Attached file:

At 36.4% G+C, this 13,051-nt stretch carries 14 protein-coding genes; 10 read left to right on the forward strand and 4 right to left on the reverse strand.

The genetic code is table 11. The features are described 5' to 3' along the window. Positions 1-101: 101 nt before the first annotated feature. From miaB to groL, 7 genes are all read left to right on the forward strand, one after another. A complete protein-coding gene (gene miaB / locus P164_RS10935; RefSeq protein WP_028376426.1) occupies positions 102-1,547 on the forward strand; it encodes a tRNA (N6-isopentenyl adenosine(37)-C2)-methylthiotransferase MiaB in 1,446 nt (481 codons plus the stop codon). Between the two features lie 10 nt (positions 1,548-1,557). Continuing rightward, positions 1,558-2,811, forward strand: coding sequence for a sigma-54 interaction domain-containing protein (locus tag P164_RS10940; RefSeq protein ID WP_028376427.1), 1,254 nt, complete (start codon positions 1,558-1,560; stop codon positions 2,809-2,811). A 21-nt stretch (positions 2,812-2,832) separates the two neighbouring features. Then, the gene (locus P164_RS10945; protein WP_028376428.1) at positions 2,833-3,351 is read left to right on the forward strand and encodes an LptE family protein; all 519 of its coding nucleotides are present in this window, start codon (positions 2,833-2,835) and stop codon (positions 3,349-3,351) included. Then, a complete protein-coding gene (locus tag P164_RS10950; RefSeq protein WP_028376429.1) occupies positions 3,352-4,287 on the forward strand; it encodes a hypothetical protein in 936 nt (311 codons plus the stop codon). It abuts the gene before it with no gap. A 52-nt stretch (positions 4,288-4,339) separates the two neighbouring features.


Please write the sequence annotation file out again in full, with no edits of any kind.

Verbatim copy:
At 36.4% G+C, this 13,051-nt stretch carries 14 protein-coding genes; 10 read left to right on the forward strand and 4 right to left on the reverse strand.

The genetic code is table 11. The features are described 5' to 3' along the window. Positions 1-101: 101 nt before the first annotated feature. From miaB to groL, 7 genes are all read left to right on the forward strand, one after another. A complete protein-coding gene (gene miaB / locus P164_RS10935; RefSeq protein WP_028376426.1) occupies positions 102-1,547 on the forward strand; it encodes a tRNA (N6-isopentenyl adenosine(37)-C2)-methylthiotransferase MiaB in 1,446 nt (481 codons plus the stop codon). Between the two features lie 10 nt (positions 1,548-1,557). Continuing rightward, positions 1,558-2,811, forward strand: coding sequence for a sigma-54 interaction domain-containing protein (locus tag P164_RS10940; RefSeq protein ID WP_028376427.1), 1,254 nt, complete (start codon positions 1,558-1,560; stop codon positions 2,809-2,811). A 21-nt stretch (positions 2,812-2,832) separates the two neighbouring features. Then, the gene (locus P164_RS10945; protein WP_028376428.1) at positions 2,833-3,351 is read left to right on the forward strand and encodes an LptE family protein; all 519 of its coding nucleotides are present in this window, start codon (positions 2,833-2,835) and stop codon (positions 3,349-3,351) included. Then, a complete protein-coding gene (locus tag P164_RS10950; RefSeq protein WP_028376429.1) occupies positions 3,352-4,287 on the forward strand; it encodes a hypothetical protein in 936 nt (311 codons plus the stop codon). It abuts the gene before it with no gap. A 52-nt stretch (positions 4,288-4,339) separates the two neighbouring features.